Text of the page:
I saw The Intouchables with Tracy (along with only six other people) last Thursday. I organised it - that's a rarity for me. It was a damn good film. She can speak good French so we were able to compare notes about how they decided to translate this or that in the subtitles. We had a chat after the film over a meal (of sorts - she has so many weird and wonderful food allergies). She gets tired easily as a result of her thyroid problem so we didn't stay long, but I felt there was at least the possibility of something happening between her and me. Since then she hasn't contacted me at all, but she's a bit like that so I'm not giving up completely. Not yet anyway.

I was glad to finish work on Friday. It hadn't been an easy week with people seemingly still on a high from the Christmas party. The next day I went to the zoo - for the first time since I was a kid - with some people from the depression group. They take far better care of the animals than in the virtual freak shows I remember from years ago. Here are two chimpanzees with their arms out for food, a tamarin (which I always want to spell with a D) and a pair of gibbons (males are black, females are white):

Monday, December 24, 2012

Fingers crossed for tomorrow

I've just got back from midnight mass (at 8pm) in Temuka. It was a long, sweltering service at St Joseph's Hall - the church was out of action due to a supposed earthquake risk - and we sang (or mumbled) just about every carol in the book including a few I'd never heard before.

I was up at six this morning for my early flight; there was sufficient break in Wellington's fog to let me board my plane after a short delay. However I had to fork out an annoying $70 for my luggage after unwittingly booking a luggage-free ticket. My brother and his partner picked me up from the airport, showed me their flat in Rolleston and we arrived in Geraldine shortly before one.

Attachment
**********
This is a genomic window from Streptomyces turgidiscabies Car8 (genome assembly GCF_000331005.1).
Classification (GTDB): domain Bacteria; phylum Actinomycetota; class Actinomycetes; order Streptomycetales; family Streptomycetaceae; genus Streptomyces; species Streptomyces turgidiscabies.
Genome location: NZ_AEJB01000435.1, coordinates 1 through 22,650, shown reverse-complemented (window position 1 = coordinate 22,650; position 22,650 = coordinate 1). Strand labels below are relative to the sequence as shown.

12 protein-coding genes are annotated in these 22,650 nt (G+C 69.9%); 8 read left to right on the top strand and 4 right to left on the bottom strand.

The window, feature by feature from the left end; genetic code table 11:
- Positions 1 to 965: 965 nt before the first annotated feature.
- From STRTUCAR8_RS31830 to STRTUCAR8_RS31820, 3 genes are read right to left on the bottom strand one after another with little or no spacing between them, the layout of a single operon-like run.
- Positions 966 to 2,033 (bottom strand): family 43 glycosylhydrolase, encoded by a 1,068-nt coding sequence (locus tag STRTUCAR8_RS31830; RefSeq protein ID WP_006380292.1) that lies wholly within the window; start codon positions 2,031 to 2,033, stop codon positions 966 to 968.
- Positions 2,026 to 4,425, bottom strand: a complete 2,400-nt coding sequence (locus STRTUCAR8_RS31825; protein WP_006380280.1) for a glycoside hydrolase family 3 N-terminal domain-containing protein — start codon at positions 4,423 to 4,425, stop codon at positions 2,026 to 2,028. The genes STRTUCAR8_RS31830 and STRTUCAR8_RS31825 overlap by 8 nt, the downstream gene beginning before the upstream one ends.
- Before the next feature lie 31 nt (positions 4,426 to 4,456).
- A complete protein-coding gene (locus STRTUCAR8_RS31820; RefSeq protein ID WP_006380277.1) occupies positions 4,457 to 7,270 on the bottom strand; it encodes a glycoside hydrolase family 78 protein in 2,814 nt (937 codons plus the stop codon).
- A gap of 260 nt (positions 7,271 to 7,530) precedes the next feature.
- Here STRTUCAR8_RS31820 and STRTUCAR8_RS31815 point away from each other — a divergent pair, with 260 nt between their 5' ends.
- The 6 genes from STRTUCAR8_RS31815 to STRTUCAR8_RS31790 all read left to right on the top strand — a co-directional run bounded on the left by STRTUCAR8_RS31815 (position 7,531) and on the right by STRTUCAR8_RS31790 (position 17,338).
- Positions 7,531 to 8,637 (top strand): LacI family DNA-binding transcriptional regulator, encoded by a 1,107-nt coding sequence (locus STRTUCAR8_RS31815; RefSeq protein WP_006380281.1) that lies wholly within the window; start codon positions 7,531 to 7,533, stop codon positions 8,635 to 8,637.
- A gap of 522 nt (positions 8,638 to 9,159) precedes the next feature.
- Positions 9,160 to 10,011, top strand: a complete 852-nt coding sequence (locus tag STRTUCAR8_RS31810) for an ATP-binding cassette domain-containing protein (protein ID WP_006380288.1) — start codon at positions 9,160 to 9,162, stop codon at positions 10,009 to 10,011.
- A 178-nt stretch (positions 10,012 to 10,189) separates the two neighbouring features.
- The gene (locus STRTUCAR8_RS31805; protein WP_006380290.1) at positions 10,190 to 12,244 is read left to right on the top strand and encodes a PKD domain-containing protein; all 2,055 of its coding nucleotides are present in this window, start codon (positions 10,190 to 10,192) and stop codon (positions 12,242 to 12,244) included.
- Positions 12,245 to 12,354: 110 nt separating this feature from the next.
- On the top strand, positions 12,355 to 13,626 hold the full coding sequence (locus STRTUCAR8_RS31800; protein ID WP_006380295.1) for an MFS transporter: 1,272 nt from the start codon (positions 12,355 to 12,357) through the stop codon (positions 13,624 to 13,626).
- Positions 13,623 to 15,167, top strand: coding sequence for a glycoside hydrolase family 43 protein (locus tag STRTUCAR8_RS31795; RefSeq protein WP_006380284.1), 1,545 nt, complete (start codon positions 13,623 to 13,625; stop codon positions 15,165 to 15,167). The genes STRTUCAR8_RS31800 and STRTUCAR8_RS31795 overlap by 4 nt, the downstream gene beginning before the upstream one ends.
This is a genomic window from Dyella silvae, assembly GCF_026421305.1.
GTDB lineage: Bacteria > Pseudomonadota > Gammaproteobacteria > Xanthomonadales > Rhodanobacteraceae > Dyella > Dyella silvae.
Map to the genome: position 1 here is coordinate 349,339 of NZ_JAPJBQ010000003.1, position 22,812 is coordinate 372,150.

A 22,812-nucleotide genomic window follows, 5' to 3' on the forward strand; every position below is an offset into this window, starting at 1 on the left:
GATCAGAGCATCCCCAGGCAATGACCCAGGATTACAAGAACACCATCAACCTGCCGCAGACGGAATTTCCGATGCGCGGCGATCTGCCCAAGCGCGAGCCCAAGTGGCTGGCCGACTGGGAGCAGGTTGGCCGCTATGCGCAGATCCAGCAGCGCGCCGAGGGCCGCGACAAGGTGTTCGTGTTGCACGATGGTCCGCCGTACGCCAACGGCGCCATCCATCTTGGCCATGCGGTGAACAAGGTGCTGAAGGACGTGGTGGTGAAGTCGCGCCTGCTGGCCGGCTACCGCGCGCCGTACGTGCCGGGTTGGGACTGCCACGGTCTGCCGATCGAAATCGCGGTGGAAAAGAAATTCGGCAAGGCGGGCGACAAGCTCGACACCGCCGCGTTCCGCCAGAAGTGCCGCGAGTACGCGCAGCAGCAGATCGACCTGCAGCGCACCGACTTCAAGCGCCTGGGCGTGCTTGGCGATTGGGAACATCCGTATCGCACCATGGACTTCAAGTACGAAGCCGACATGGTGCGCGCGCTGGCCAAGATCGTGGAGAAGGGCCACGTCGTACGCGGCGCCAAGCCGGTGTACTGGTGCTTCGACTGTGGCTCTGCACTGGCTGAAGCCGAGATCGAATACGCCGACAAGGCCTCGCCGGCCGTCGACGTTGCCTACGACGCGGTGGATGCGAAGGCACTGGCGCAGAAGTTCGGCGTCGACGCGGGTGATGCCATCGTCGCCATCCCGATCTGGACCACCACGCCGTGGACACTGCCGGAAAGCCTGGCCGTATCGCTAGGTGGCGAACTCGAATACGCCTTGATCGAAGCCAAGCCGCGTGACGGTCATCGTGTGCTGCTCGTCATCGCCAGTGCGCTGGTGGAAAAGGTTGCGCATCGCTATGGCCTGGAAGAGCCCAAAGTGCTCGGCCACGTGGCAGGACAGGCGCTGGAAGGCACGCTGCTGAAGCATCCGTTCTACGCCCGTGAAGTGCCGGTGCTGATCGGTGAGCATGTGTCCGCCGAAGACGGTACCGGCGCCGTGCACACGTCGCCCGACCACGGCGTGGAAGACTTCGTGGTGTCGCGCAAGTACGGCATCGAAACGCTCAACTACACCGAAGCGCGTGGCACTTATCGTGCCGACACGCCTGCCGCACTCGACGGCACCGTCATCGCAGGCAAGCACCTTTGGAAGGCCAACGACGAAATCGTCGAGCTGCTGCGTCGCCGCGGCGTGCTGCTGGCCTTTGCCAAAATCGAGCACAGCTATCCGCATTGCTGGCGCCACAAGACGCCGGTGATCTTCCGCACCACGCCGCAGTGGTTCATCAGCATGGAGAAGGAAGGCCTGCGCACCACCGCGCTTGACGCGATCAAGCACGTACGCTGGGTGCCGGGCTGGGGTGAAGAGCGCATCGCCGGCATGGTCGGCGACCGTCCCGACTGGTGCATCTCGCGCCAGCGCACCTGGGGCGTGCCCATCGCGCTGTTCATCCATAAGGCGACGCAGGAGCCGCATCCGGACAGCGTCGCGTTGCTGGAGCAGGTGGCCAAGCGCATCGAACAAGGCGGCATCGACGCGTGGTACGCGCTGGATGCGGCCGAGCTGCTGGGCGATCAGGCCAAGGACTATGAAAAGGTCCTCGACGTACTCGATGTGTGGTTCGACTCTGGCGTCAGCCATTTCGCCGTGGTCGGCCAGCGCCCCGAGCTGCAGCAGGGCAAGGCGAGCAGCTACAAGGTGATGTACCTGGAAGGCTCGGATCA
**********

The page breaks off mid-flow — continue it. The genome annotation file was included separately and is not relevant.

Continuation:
At one stage it seemed my brother would be with his partner for life. Now that looks unlikely. They have frequent arguments that are threatening to put a damper on our family Christmas. It's all such a shame; I really hope it doesn't spoil what should be a happy day for us all tomorrow.

Last week wasn't a bad one by any means, but I'll have to write about it next time - I'm too tired right now.

Sunday, December 16, 2012


Oh no, not again. That was my immediate thought when I turned on the radio to catch the news yesterday morning. Yet another school shooting. Twenty-eight dead: twelve girls and eight boys, all aged six or seven; six female staff at the school; the shooter's mother and finally himself. But for the quick thinking of the school staff there would have been more fatalities. Unfortunately this will keep on happening again and again unless America does something about its gun laws. Fat chance of that. Americans are as horrified as the rest of us when children are killed in this way, but few of them want to do anything about it. I find that utterly baffling. (I just heard on the news that there are 89 firearms per 100 Americans.)